Martin Luther King, Jr., reverend, civil rights icon, and practitioner of non-violent protest, was gunned down at Memphis’ Lorraine Hotel in 1968. The then 38-year-old had made an indelible mark on the ethos, conscience, and better graces of America.
We had lift-off. The helicopter transformed from an awkward aeronautic sofa to a strong and graceful bird, gliding gently through air. I thought of how my 1-year-old son must feel whenever we lift him to us. Ground, then no more ground.
The freshness of the New Year is a reminder that God lavishes us with life, provision, and new mercies. At the time of the Exodus, Yahweh told the people of Israel to pick up just enough manna each day for their households, six days a week. He gave enough for every day--no need to worry, no need to hoard, no need to gorge.
I have let people slander, falsely accuse, and violate me, their words like slung mud on my back.
Mark and Grace Driscoll have written a book on marriage, sex, and friendship with your spouse. It’s spicy. No stranger to controversy, Mark Driscoll has received rabid criticism from other theologically conservative Christians for his NC-17 discussions of sexuality. He’s even inferred that marriages would be stronger if wives gave more oral sex.
feverishly checked the message boards for post-May 21 updates. All those people who quit their jobs, maxed out their credit cards, drove in RVs that said, “May 21, 2011: Judgment Day”—what would they say now? There were no rolling earthquakes, no bodies released from the graves, no Rapture. Were they despairing? Shame-faced? Repentant?
I was the definition of untouchable in high school: a black girl in a white school, a working-class girl with wealthy classmates, and a Christian girl in an amoral environment. I was a pair of Pumas in a world of docksiders. Rarely asked out on dates or invited to parties.
Camping’s humble pie is cold, and it’s got chunks missing. For example, he is silent about his lingering heresy concerning the Church. Camping fails to mention that his exquisitely blasphemous doomsday timeline also proved that the age of the church was over, and that anyone who went to church was under the control of satan.
It was a careless choice that resulted in significant trauma. I relive that choice. Every. Day. The force of regret from this experience silently envelops me in its lonely shame whether I try to run from it, attempt to cure it, or try to avoid it. It’s a slow bleed in my heart. A significant trauma can define the contours of life, shaping your reactions, hemming you in when you want to be brave, pulling you into a vortex of what if’s that paralyze you with fear and shame. It could be anything: a choice with devastating results; a betrayal; an addiction; abuse.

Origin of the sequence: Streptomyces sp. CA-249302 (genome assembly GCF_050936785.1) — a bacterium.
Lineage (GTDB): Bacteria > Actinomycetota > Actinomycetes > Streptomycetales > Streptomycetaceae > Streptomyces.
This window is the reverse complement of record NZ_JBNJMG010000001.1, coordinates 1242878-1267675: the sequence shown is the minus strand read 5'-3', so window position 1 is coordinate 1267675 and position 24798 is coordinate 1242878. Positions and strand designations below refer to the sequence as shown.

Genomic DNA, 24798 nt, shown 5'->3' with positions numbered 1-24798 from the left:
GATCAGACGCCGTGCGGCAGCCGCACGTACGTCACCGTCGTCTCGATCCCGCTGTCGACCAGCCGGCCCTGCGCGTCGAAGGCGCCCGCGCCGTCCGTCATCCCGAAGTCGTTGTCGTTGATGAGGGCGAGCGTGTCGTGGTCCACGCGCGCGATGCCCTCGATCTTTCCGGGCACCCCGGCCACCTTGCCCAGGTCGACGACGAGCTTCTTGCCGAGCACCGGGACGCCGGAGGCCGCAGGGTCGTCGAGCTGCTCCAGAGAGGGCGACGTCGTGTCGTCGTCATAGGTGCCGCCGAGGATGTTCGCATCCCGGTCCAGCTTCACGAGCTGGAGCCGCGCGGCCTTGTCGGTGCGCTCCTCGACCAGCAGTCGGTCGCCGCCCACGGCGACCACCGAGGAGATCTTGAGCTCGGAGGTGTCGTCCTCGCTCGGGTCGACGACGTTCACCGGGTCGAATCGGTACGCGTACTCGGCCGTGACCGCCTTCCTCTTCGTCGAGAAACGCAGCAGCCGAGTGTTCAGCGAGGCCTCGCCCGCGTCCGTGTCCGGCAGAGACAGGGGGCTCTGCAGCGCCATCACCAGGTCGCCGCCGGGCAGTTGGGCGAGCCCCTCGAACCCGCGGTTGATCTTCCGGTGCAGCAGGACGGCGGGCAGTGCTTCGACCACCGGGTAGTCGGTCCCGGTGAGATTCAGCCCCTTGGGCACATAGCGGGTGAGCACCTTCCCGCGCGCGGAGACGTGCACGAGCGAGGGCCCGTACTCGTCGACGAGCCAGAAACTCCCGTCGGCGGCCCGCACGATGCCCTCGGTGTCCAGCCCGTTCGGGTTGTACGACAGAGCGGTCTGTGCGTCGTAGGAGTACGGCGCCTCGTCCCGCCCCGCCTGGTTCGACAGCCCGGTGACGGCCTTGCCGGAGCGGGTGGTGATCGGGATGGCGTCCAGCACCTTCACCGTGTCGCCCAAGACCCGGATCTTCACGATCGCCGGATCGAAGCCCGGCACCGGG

It’s the season of chocolates and heart-shaped everything … and loneliness and ache and isolation and the nagging question that plagues us in this fallen world: “Am I loved?” God loves you. His love for you is rooted in creation and redemption. Hold on…I know you don’t want to hear trite clichés. But sister, bear with me for a few minutes.
I confess; there’s just something about movies where the bad guy goes down in flames and the good guy wins. It may be in the spiritual DNA; we live in a time where evil reigns, and we long for the day when it is utterly vanquished. Movies that mimic the good-triumphs-over-evil theme temporarily satisfy the longing for justice.
Election season has been cancerous to the U.S. Body of believers. You’ve no doubt seen or engaged in political and religious discussions that have heated up to a frothy hot mess of gross generalizations and polarizations. Sides must be chosen. Votes must be cast. Vote for Christ or the antichrist.
I order Chick-fil-A so regularly that those closest to me can recite my order with relaxed confidence: a No. 1 with provolone cheese and a half-sweet, half-unsweetened iced tea. When I moved to Texas, I counted Chick-fil-A proximity as one of my favorite fast-food reasons for loving Dallas. Their menu has mouth-watering appeal; they deliver courteous service (“my pleasure!”) consistently; and they tame the beastly lines they encounter six days a week with panache. I admire the business acumen that uniquely honors the Sabbath.
We live in a hyper-technological society, bombarded constantly with opportunities to “connect” with “friends” with tweets and status updates and comments and likes and YouTube videos. There’s always more to skim, post, and respond to. God help you if you have a smartphone alerting you in real time to the email you just received.
Our rhetoric, while defending the Biblical definition of marriage, can, with posters on lawns and hate speech (no, not preaching the Word, but exhorting congregants to beat the gay out of their children), propagate a false gospel that repels some of the people whom Jesus came to save. This is the opposite of the Great Commission.
I attempted to watch Sex and the City at the height of its popularity, because I like to keep up with pop culture, and because I enjoy good writing. Beyond all the fornication and strange manifestations of self-discovery that most Christians would chafe at, one main thing kept me from being fan: what I’ll call the Friends Phenomenon. Like Friends, the writers of Sex and the City managed to reduce the city’s teeming sea of various cultures, races, religions, and classes to a diluted monolithic wading pool. I didn’t recognize my hometown; I didn’t see myself in any of the faces of the characters, and the women were reduced to martinis and Manolo Blahniks. Yawn.
The Kendrick brothers are back with lots of truth and a little less cheese. Courageous, the new film by the Kendrick brothers of Fireproof and Facing the Giants fame, has those trademark Kendrick moments. Which is a good thing and a bad thing.